Quick Example

Let's say you have three credit cards:

  • Credit card 1 has a limit of $5,000, and you have a balance of $3,500
  • Credit card 2 has a limit of $3,000 and you have a balance of $2,000
  • Credit card 3 has a limit of $1,500 and you have a balance of $1,500

Your total credit limit is $9,500 and you've spent $7,000. You are using 73 percent of your available credit. Your credit utilization makes up 30 percent of your total credit score, so keeping the number low — ideally around 35 percent or less — can help raise your score.

Taking out a debt consolidation loan actually increases the amount of available credit. So, if you took out a loan for $7,000, you now have $16,500 of available credit. Assuming you use all of the money to pay off your current balances and don't spend any more on your credit cards, your new credit utilization would be just over 42 percent.

Another benefit of consolidating debt payments is you may be able to get a better interest rate. Credit cards can have interest rates up to 36%, and payday loans are even worse, with some companies charging upwards of 600% (yes, really). Choosing to consolidate your loans at a much lower rate can save you money and make it easier to pay off your debt over time, which is good for your credit score.

Should You Consolidate Loans To Improve Your Credit Score?

Debt consolidation loans can be very helpful. Not only do they simplify monthly expenses (it's easier to keep track of one bill than five), you may be able to save money every month, which in turn, can help boost your credit score.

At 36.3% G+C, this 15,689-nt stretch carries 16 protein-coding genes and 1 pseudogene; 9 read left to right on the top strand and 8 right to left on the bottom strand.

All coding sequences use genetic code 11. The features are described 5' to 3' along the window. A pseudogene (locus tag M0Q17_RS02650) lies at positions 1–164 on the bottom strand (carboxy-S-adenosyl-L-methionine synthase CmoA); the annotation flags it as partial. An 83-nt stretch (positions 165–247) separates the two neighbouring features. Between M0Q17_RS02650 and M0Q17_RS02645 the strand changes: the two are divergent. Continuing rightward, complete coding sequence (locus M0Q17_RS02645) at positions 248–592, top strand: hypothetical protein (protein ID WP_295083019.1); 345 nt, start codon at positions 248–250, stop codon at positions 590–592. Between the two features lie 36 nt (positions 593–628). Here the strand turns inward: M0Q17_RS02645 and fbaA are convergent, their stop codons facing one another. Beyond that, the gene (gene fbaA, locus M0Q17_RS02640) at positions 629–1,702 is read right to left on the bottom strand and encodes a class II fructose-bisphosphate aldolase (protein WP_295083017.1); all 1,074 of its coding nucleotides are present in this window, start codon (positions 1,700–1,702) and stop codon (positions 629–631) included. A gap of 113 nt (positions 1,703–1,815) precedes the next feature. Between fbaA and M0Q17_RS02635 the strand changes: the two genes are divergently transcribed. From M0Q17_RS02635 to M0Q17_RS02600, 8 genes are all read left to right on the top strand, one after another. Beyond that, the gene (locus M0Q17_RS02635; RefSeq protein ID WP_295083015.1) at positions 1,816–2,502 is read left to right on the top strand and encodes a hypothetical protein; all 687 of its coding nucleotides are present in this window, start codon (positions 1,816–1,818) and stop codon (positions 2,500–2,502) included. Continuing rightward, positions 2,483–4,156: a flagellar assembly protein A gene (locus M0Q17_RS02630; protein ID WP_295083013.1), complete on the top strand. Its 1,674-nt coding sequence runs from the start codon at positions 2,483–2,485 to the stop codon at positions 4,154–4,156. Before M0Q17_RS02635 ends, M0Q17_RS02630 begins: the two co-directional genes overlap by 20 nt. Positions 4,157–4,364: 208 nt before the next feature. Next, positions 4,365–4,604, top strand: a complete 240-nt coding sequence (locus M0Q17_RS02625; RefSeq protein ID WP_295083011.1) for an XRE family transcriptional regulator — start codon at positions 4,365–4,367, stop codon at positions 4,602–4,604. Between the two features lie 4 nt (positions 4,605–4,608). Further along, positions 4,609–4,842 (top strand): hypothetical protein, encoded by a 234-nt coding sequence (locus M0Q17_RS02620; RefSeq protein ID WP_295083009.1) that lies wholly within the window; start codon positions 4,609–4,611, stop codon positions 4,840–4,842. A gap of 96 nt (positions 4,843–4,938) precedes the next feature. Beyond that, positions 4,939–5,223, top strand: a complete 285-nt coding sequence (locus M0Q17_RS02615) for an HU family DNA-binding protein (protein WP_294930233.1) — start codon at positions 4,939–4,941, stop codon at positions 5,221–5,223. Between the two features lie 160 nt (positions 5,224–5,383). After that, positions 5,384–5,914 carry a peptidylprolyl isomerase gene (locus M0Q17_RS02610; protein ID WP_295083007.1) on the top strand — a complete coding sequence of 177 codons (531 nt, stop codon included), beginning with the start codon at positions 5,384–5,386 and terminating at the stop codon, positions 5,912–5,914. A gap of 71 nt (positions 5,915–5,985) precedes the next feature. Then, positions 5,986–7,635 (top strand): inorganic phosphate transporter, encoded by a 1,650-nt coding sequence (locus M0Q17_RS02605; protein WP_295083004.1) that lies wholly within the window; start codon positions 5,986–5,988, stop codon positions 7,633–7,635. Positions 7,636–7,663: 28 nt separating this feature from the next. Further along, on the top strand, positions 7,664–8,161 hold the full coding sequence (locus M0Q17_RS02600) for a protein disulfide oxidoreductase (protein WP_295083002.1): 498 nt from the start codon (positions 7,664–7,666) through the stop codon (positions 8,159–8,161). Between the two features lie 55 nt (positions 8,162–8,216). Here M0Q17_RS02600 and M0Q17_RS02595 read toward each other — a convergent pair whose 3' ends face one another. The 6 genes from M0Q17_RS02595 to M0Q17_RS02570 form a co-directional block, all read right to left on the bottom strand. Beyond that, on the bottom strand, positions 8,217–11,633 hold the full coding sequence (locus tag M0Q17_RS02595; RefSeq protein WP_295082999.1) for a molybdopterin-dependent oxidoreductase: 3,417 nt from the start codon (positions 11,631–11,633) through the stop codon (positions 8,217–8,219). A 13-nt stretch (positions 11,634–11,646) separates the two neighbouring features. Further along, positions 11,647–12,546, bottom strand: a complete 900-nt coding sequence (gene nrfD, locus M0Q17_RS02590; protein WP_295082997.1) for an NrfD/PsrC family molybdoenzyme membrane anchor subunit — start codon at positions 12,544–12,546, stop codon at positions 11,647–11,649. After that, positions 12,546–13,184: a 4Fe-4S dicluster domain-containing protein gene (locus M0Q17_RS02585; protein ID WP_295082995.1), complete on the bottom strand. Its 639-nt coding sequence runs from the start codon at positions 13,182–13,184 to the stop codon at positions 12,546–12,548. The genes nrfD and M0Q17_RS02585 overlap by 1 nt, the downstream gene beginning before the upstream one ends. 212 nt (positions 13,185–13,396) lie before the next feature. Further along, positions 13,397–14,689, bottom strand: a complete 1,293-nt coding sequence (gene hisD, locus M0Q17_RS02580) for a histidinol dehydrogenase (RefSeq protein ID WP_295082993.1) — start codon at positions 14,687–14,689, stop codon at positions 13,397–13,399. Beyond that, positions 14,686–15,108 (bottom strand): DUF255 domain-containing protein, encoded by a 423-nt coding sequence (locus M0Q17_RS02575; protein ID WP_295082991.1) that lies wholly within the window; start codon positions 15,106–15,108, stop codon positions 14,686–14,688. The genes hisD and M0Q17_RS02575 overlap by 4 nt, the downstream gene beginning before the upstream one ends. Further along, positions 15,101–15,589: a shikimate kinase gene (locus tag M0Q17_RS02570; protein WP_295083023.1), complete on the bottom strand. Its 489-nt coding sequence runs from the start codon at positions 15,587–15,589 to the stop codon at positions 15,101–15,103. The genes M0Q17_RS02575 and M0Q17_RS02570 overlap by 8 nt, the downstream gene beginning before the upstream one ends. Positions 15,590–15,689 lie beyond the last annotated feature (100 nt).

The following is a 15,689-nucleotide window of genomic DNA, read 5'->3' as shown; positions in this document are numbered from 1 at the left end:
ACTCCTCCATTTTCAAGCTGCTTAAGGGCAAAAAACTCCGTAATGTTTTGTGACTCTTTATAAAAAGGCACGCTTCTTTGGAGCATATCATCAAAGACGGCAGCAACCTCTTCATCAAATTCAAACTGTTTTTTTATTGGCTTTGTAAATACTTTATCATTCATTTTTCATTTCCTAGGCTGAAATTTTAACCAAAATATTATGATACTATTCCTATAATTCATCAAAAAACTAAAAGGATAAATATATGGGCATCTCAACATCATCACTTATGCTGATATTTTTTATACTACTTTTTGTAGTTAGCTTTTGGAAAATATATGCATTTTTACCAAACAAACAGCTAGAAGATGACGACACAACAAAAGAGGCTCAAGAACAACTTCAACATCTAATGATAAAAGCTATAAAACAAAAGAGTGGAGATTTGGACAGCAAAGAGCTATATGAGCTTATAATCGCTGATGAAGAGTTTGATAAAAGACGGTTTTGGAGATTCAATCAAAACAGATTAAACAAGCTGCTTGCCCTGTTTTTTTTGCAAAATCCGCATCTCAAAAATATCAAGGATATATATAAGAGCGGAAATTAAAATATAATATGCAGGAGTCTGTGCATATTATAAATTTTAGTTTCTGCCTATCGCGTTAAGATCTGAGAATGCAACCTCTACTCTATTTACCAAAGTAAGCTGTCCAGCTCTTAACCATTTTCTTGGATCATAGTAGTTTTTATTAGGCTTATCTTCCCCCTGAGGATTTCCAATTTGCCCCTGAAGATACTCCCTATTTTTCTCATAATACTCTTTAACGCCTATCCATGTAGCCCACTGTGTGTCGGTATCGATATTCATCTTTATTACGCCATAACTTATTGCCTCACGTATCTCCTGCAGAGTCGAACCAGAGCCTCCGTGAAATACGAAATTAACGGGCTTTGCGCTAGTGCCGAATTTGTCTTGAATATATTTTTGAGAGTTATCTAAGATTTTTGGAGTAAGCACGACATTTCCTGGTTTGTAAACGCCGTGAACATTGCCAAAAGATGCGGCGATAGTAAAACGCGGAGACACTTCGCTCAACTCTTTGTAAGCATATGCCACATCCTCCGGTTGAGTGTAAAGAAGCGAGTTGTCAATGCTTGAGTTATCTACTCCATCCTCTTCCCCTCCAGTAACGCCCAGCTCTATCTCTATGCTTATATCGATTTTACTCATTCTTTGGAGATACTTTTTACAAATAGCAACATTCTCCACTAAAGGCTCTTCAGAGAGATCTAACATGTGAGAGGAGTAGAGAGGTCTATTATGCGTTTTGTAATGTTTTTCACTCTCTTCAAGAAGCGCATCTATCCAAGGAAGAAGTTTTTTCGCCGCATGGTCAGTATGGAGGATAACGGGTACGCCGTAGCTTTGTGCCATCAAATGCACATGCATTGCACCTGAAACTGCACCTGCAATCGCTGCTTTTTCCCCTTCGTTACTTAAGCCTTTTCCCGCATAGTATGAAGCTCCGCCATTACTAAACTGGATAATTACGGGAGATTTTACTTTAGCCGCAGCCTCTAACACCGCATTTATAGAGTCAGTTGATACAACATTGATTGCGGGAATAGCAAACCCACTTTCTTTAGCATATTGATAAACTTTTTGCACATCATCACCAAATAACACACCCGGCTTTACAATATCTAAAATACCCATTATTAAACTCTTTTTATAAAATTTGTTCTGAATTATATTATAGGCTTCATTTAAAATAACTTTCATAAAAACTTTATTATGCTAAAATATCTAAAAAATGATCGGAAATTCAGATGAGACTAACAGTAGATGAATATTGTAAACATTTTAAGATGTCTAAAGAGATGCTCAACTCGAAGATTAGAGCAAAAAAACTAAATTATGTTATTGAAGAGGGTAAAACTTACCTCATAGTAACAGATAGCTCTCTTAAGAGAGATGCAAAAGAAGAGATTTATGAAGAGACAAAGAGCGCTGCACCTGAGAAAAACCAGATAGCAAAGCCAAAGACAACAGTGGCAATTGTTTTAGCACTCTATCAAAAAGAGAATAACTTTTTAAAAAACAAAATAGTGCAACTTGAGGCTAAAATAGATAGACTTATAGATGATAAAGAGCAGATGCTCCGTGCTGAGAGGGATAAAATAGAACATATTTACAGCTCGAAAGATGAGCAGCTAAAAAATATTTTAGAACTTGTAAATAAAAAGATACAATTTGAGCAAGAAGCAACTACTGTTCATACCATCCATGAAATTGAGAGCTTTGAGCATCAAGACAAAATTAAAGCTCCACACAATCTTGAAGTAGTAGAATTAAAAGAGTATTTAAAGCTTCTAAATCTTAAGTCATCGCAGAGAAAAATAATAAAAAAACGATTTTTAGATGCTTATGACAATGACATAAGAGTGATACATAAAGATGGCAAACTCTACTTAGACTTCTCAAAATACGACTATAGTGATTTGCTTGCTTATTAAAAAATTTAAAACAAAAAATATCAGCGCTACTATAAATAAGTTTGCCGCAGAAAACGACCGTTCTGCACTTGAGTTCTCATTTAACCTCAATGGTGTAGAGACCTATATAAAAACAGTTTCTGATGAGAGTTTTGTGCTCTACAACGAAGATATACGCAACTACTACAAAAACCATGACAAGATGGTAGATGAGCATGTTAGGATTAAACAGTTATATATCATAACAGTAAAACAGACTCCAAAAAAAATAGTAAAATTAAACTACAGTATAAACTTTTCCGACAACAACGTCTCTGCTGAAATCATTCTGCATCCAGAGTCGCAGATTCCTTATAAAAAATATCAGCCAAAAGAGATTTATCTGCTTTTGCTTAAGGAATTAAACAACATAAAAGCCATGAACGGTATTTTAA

Consolidating Loans Helped Our Credit Scores

My husband and I consolidated our credit card bills last year using a personal loan from our local credit union. When we were paying each card separately, our total in minimum payments was just over $350. With our personal loan, which we used to pay off all of the credit cards, our monthly payment is $215. By consolidating our payments with a personal loan, we were able to free up more than $100 per month for other expenses.

So, for us, consolidating our debt made sense and is helping us maintain and improve our credit.

However, if you're considering whether or not using personal loans to consolidate debt is a good idea, there's one additional factor I'd also urge you to consider before moving forward (and it's a big one). You'll have to get really honest with yourself. 

If you pay off all of your credit cards using a debt consolidation loan, are you going to pull out the cards and start spending again? You can easily double or even triple the amount of debt you have if you don't have the discipline necessary to stop using your credit cards until the consolidation is paid off.

There are definite benefits to debt consolidation, but if you can't trust yourself to cut spending habits, you may just end up in deeper trouble.

When Should You Consider Using a Balance Transfer Card Instead?

Using a balance transfer card has major benefits if you have the discipline to back it up.

Some of the best balance transfer cards offer promotional terms of 0% interest for a set amount of time. You transfer your balance from one card to another and then begin paying off your debt on the second card. With a 0% interest rate, every dollar you put toward paying your bill helps pay down the amount you owe. You can pay off a fair amount of debt quickly using a balance transfer card instead of a debt consolidation loan.